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Posted: Saturday 18 June, 2011

by Rosemary at 11:48am in Growing Comments closed

The garden here is lovely, although not if you like tidy, or municipal planting. We can take no credit, since all we've done so far is pull stuff out to let builders in. It's a garden full of surprises - almost every day, one of us finds a plant that we've not seen before bursting into bloom, then we all gather to wonder at it.

In spring, there was a cluster of plants in the wood - a purple hellebore, bright yellow daffodils, white bleeding heart and purple snake's head fritillaries - that was just stunning. I can only assume that it was planted like this by our predecessors, but it looks entirely spontaneous.

Many of the plants are scented - I was stopped in my tracks yesterday while hanging out laundry by the heady scent of honeysuckle that has just come into flower.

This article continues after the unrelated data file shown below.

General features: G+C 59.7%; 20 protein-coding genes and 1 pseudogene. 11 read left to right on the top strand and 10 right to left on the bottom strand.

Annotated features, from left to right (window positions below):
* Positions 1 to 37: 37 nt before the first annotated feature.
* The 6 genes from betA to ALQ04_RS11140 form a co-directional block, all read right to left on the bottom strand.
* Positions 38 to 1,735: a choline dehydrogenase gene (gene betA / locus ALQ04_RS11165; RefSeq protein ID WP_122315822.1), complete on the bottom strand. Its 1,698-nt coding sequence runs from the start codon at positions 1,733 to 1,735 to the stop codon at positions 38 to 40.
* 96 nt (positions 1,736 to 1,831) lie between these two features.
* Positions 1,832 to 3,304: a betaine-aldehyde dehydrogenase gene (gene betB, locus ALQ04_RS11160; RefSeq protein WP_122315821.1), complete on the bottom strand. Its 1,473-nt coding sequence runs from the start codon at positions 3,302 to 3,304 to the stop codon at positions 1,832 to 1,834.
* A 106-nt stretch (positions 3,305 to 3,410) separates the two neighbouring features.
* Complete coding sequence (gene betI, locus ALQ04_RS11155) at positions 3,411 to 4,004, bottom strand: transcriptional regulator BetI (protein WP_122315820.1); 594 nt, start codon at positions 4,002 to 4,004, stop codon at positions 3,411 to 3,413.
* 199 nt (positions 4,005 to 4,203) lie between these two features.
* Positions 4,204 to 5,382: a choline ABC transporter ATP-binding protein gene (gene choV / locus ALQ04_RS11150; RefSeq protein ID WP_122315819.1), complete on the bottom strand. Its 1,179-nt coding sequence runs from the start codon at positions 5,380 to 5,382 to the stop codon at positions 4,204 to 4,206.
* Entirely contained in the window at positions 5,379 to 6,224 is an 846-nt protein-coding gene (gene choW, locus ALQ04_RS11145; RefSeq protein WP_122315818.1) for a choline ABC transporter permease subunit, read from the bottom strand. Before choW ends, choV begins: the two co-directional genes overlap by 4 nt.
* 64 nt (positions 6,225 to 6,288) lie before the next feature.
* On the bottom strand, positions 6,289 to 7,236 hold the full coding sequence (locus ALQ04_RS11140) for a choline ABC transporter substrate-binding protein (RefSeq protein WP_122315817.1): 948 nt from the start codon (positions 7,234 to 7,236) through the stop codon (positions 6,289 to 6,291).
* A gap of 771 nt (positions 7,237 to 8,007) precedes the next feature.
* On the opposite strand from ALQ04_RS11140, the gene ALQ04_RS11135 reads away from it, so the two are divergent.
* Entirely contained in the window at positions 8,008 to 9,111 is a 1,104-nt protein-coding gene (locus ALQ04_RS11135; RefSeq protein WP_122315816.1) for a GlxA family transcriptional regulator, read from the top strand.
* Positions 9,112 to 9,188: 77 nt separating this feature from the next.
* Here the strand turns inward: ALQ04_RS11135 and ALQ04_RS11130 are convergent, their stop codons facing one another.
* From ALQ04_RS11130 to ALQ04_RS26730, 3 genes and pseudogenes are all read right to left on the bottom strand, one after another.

By the front gate, a fabulously scented viburnum has died back now and has been over-scented by a beautiful dark pink rose. The front "lawn" is full of different varieties of daffodil (gone back now) and bluebells. Just by the outside "convenience", there is a glorious mock orange, in full flower and scent (actually, it's overgrown the path so needs a wee trim). A scented yellow rose is tumbling through the ivy. Even the beds beside the main path are full of foxgloves, yellow and orange poppies, hellebores, hardy geraniums in many varieties and a huge array of aquilegia. Two peonies are just about to flower in the wood, alongside another mock orange - they must have been there last year but I don't remember seeing them.

Much of the planting is now self-seeded, but the original plant selection has been expertly done. The skill and challenge will be to manage it gently enough to let nature continue to flourish as it is now but to control those bits of nature that we can do without - goose grass, nettles and chickweed, in the main - and to ensure that we can use the land productively.

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